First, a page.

Walking: Taking in sights of famous spa town

Valley Gardens, Harrogate.
Valley Gardens, Harrogate.
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This interesting and intriguing circuit takes in several Harrogate attractions, including Valley Gardens, Harlow Carr Gardens and the Pine Woods.

It also explores the little-known Oakdale, a delightful interlude, where the route encounters what has been described as Harrogate’s oldest structure, a near-600-year-old packhorse bridge.

Almost from the off, the walk enters Harrogate’s “jewel in the crown” - Valley Gardens on which so much of the town’s early prosperity depended and which, today, is still a major magnet for tourists and locals alike.

In the centre of the gardens, in an area known as Bogs Field – marked nowadays by a plaque - 36 of Harrogate’s 83 mineral springs came to the surface. Bogs Field was first exploited in the early days of Queen Victoria’s reign when the waters were piped to the nearby Royal Bath Hospital and the Pump Room.

However, Harrogate’s link with spa waters goes back much farther than the Victorian era, in fact to the 1620s when the sulphur springs were brought to the attention of the world in a book published by Dr Edmund Deane.

During the next 100 years, the springs brought fame to the town as the water-cure craze swept Europe and visitors poured in. The Pump Rom was completed in 1842 and became a great centre for socialising. It dispensed 1,000 glasses of smelly-green water an hour in its heyday. The waters were said to help in the treatment of rheumatism, gout, digestive ailments, skin diseases and other ailments.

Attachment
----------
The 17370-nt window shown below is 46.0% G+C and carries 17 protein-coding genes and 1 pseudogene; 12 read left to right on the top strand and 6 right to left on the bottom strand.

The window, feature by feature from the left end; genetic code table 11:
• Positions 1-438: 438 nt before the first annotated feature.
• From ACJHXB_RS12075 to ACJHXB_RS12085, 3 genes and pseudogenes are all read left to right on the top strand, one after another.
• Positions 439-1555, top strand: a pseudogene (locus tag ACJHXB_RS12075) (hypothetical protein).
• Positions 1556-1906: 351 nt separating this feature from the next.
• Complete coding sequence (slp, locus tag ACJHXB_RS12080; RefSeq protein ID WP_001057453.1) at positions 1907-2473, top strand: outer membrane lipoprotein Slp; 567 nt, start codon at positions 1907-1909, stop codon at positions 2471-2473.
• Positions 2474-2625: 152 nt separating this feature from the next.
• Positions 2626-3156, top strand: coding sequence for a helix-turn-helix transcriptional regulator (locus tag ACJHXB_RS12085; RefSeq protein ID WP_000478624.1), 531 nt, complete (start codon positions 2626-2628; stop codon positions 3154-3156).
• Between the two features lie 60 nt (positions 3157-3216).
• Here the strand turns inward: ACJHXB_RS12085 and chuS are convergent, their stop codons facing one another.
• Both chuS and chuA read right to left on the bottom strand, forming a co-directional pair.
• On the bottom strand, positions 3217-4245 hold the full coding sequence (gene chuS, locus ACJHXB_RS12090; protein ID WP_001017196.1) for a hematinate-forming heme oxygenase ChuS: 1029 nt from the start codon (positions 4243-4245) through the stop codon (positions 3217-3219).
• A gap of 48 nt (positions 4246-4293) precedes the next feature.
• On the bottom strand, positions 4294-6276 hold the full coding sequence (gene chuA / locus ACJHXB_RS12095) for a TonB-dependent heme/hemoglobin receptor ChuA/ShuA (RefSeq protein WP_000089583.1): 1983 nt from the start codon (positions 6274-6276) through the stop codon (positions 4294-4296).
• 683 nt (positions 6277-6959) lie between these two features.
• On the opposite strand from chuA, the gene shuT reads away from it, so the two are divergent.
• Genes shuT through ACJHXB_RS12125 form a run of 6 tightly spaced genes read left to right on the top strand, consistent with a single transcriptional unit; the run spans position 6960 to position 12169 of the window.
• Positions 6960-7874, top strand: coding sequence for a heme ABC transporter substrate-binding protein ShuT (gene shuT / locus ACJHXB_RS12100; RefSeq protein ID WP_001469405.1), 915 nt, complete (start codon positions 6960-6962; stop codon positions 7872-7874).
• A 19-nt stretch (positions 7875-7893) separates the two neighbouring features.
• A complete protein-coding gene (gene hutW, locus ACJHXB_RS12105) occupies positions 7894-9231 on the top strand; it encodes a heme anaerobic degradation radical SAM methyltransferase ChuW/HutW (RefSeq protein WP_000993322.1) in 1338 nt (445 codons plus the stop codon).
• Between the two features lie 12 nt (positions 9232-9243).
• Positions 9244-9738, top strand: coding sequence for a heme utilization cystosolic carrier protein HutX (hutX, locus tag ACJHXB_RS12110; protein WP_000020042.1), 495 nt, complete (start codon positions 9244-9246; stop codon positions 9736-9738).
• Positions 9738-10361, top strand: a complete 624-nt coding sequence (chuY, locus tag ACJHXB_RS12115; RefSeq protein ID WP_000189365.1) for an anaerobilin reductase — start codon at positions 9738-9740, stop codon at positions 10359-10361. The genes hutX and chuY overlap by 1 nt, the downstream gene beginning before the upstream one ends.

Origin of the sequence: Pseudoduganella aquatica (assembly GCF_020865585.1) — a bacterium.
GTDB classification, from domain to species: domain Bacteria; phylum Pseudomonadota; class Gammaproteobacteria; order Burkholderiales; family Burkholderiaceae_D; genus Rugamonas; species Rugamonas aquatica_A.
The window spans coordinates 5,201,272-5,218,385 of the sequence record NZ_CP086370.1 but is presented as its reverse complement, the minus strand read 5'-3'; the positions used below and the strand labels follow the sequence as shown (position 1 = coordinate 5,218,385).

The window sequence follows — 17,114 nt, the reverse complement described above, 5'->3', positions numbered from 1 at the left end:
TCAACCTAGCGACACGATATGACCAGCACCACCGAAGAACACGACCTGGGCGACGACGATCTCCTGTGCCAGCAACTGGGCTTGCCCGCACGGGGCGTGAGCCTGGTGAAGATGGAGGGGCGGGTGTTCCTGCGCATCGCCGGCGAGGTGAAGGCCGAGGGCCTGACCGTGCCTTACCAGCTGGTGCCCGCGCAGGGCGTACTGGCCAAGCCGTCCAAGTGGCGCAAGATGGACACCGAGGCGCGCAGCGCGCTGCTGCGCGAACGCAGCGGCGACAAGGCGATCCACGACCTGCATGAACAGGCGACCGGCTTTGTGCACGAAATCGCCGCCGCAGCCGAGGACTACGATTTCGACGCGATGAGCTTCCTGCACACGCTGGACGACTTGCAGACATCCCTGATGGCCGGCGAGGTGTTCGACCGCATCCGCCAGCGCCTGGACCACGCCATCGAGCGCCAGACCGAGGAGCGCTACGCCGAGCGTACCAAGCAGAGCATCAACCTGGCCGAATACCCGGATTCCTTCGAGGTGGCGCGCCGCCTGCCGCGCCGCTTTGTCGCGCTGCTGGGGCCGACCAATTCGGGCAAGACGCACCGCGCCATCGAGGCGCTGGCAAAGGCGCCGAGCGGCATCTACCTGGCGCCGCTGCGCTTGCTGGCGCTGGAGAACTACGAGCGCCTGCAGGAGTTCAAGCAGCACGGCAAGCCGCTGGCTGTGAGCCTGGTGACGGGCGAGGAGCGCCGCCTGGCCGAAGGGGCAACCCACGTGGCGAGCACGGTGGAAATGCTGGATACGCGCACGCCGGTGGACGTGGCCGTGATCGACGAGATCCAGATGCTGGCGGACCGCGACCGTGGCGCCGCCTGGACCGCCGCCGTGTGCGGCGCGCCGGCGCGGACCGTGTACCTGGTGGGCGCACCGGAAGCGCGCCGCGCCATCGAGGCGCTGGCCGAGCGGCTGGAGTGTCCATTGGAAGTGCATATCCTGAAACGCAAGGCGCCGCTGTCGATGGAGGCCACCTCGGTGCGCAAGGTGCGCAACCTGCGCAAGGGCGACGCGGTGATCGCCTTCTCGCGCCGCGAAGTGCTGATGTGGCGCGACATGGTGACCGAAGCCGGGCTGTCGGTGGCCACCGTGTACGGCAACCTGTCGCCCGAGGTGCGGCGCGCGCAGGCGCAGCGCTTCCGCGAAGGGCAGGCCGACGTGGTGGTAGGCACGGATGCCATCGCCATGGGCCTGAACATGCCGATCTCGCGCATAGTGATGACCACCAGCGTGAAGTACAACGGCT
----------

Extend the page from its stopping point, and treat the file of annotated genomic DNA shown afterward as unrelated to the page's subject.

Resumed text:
PARKING: Use the new tarmac parking area in Harlow Moor Road, Harrogate, at the western edge of Valley Gardens, next to the entrance to Harrogate Spring Water. Harlow Moor Road can be accessed from the B6162 (Otley Road) at Harlow Hill on the western edge of Harrogate.



4 ¾ miles: Allow 2 – 3 hours. Map: O/S Explorer 297 Lower Wharfedale

Set out along Harlow Moor Road towards the B6162, passing the entrance to Harrogate Spring Water on your right and crossing to lefthand side of road and ignoring the first entry into the Pine Woods on your left. Keep on along pavement for another 70 yards and turn left at the second entry into the woods (fingerpost).

Follow the strong path to emerge in Valley Gardens and turn left along the tarred path and follow it to the gardens’ centrepiece – circular flower beds with fountain – and go round this and continue on the main tarred path with cafe to your right and passing Bogs Field plaque.